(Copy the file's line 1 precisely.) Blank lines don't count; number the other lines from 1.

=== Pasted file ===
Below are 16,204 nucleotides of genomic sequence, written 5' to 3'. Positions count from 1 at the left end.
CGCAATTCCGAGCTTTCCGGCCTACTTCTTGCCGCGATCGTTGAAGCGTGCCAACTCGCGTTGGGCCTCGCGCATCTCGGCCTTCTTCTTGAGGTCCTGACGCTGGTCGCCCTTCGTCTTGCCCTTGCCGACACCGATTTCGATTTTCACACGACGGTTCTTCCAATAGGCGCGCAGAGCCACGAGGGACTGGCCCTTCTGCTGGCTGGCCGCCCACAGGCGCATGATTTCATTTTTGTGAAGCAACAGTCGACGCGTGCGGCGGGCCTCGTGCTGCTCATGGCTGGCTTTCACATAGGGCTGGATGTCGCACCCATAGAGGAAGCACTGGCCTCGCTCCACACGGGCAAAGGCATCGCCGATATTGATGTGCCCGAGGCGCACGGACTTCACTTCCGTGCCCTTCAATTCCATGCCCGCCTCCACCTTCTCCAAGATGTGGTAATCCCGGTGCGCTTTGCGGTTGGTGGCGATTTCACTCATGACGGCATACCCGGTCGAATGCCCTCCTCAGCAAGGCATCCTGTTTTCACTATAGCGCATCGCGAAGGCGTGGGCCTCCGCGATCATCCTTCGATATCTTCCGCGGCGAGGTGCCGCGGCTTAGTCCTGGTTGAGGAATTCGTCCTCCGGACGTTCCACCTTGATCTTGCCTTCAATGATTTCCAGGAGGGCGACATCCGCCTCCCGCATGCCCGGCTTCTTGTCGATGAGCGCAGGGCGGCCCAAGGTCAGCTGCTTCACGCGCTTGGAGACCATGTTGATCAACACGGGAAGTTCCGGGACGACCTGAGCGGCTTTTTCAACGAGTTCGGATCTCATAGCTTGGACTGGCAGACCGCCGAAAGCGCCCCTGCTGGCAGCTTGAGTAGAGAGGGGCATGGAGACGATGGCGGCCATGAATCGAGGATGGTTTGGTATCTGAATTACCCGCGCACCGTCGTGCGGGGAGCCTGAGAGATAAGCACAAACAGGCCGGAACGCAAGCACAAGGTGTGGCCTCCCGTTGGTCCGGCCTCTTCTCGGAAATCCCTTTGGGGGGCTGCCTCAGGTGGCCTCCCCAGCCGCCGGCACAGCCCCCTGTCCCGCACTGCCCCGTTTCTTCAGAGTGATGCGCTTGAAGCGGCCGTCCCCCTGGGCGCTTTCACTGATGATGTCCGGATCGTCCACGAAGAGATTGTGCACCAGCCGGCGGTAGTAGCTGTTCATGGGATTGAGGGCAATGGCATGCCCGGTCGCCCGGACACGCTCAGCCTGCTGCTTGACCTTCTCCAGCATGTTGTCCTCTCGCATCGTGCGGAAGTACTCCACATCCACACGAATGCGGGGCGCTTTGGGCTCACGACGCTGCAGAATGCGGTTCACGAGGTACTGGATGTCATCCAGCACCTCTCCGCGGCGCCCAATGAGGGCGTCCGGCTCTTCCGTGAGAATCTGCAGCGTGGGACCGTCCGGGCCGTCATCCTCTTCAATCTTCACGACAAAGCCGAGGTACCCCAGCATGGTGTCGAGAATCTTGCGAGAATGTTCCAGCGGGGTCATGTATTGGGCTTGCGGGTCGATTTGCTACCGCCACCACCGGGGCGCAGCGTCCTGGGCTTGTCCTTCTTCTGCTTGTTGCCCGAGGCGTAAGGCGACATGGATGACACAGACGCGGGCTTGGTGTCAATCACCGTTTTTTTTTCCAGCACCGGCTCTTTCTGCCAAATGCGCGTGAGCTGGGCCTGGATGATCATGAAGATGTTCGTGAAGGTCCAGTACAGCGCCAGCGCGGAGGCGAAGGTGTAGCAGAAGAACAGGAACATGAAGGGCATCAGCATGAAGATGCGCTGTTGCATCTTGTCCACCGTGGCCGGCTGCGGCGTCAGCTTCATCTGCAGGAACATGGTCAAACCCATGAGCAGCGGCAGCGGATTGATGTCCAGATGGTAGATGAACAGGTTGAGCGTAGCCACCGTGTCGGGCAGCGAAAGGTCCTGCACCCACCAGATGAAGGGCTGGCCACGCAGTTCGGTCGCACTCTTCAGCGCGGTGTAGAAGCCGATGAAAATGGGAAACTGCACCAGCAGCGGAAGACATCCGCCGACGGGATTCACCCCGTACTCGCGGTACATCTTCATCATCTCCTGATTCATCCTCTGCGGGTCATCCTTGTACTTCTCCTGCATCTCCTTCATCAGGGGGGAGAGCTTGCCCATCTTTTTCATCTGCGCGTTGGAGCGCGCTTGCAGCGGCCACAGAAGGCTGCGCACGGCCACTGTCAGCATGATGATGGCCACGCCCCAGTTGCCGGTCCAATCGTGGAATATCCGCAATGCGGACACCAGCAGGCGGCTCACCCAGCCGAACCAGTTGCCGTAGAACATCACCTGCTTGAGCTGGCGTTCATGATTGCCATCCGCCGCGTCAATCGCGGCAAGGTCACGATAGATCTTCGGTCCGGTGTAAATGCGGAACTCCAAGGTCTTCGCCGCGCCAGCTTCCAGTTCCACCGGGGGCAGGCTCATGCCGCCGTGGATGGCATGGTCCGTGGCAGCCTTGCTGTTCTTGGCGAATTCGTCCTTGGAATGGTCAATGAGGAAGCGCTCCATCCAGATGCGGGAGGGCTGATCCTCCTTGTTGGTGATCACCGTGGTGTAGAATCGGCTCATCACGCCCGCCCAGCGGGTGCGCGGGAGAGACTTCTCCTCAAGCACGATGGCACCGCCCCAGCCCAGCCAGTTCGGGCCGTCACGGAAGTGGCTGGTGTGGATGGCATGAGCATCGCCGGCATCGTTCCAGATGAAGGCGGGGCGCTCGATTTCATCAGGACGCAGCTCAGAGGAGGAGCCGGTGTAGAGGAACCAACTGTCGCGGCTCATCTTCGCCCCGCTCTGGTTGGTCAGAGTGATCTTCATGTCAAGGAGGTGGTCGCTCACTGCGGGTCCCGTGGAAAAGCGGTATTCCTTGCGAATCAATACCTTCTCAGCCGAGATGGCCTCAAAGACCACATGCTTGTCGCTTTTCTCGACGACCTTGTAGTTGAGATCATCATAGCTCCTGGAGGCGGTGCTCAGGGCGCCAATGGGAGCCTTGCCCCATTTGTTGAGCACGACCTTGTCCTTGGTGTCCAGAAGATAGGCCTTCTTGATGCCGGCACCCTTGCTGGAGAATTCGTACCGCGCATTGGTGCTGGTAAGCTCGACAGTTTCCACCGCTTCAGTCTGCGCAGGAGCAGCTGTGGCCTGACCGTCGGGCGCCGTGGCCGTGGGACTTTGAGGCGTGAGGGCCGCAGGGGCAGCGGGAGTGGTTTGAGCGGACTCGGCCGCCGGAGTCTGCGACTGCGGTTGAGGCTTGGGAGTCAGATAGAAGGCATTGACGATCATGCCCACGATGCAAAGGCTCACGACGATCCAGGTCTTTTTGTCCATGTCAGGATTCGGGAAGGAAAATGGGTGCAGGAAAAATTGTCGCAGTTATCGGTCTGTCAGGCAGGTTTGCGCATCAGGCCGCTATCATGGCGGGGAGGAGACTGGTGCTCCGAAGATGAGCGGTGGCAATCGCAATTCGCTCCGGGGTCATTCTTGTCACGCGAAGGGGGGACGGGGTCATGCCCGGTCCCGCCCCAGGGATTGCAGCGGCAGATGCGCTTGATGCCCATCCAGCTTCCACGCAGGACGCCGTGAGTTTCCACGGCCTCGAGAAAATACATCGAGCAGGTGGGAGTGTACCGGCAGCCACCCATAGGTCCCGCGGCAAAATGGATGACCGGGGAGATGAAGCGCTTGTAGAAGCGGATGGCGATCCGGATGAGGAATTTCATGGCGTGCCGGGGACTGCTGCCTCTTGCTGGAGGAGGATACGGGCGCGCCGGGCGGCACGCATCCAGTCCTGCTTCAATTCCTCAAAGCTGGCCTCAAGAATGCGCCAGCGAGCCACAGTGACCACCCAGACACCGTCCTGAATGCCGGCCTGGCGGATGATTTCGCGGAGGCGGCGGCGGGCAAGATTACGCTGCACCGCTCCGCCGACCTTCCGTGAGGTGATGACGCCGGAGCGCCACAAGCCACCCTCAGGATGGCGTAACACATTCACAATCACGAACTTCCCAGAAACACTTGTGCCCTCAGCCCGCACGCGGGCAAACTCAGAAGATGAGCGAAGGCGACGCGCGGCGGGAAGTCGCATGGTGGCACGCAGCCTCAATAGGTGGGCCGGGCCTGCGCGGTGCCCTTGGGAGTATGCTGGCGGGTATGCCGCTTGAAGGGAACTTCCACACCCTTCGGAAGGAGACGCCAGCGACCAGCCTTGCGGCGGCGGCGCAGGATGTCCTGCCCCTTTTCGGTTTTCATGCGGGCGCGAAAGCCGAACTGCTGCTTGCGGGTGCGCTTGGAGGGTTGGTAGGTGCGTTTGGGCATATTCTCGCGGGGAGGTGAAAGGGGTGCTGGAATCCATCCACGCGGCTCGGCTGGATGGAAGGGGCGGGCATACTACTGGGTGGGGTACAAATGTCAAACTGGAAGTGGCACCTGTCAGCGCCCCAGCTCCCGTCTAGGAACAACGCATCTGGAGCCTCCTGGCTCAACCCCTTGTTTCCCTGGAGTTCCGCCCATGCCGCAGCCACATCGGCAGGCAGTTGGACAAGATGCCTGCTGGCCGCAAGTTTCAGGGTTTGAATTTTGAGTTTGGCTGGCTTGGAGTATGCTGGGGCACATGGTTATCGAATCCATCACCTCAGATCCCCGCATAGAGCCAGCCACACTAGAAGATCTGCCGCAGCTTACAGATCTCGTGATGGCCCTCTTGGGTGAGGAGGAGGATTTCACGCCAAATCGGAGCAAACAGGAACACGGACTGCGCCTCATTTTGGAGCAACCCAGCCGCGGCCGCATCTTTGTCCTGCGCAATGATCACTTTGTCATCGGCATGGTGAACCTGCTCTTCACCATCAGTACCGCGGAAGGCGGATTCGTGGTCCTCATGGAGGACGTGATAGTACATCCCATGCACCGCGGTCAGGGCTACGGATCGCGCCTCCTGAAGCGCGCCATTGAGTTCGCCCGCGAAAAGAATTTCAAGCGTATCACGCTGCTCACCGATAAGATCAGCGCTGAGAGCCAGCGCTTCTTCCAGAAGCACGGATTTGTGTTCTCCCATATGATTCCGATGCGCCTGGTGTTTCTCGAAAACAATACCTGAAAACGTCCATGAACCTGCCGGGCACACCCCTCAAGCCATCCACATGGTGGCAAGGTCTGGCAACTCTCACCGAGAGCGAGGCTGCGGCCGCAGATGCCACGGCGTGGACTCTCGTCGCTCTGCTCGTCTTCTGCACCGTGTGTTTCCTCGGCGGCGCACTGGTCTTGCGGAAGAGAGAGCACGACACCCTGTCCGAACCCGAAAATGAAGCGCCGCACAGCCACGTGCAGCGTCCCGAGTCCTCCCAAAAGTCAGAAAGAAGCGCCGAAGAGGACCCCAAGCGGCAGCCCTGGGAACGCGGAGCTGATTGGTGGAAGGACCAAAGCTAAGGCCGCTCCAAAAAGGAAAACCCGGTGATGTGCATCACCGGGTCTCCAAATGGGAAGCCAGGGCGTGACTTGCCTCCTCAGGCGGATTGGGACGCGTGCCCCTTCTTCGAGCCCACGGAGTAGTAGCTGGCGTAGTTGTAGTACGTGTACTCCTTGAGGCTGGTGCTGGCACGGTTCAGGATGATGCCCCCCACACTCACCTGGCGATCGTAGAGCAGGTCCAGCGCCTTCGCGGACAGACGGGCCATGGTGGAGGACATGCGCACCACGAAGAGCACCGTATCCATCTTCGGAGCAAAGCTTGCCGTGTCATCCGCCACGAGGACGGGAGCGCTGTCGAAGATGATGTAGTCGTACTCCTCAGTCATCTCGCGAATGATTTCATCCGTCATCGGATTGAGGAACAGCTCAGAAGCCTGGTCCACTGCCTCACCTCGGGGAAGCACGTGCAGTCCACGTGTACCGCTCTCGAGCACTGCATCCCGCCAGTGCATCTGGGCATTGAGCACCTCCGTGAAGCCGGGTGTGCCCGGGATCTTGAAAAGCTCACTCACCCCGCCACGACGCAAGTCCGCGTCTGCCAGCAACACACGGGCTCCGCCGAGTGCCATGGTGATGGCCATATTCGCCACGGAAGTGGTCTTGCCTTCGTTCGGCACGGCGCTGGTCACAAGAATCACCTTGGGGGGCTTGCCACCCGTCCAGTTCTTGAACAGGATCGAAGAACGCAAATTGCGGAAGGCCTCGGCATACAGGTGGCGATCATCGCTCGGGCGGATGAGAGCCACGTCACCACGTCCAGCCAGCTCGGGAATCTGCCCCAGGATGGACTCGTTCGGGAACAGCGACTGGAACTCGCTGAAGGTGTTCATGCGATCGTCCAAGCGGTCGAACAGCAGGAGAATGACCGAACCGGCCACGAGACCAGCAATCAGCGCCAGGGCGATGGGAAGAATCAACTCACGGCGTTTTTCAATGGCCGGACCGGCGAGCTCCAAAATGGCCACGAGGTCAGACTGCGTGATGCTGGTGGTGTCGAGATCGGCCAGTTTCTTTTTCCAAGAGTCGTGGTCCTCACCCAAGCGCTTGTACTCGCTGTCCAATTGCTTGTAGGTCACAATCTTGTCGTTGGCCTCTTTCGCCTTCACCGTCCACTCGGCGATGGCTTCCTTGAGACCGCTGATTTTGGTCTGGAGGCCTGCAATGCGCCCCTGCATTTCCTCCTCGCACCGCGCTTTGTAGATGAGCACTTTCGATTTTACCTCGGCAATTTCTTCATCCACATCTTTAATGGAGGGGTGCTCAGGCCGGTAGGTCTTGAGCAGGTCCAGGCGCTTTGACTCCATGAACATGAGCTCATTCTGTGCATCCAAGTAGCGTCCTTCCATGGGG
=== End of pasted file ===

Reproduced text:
Below are 16,204 nucleotides of genomic sequence, written 5' to 3'. Positions count from 1 at the left end.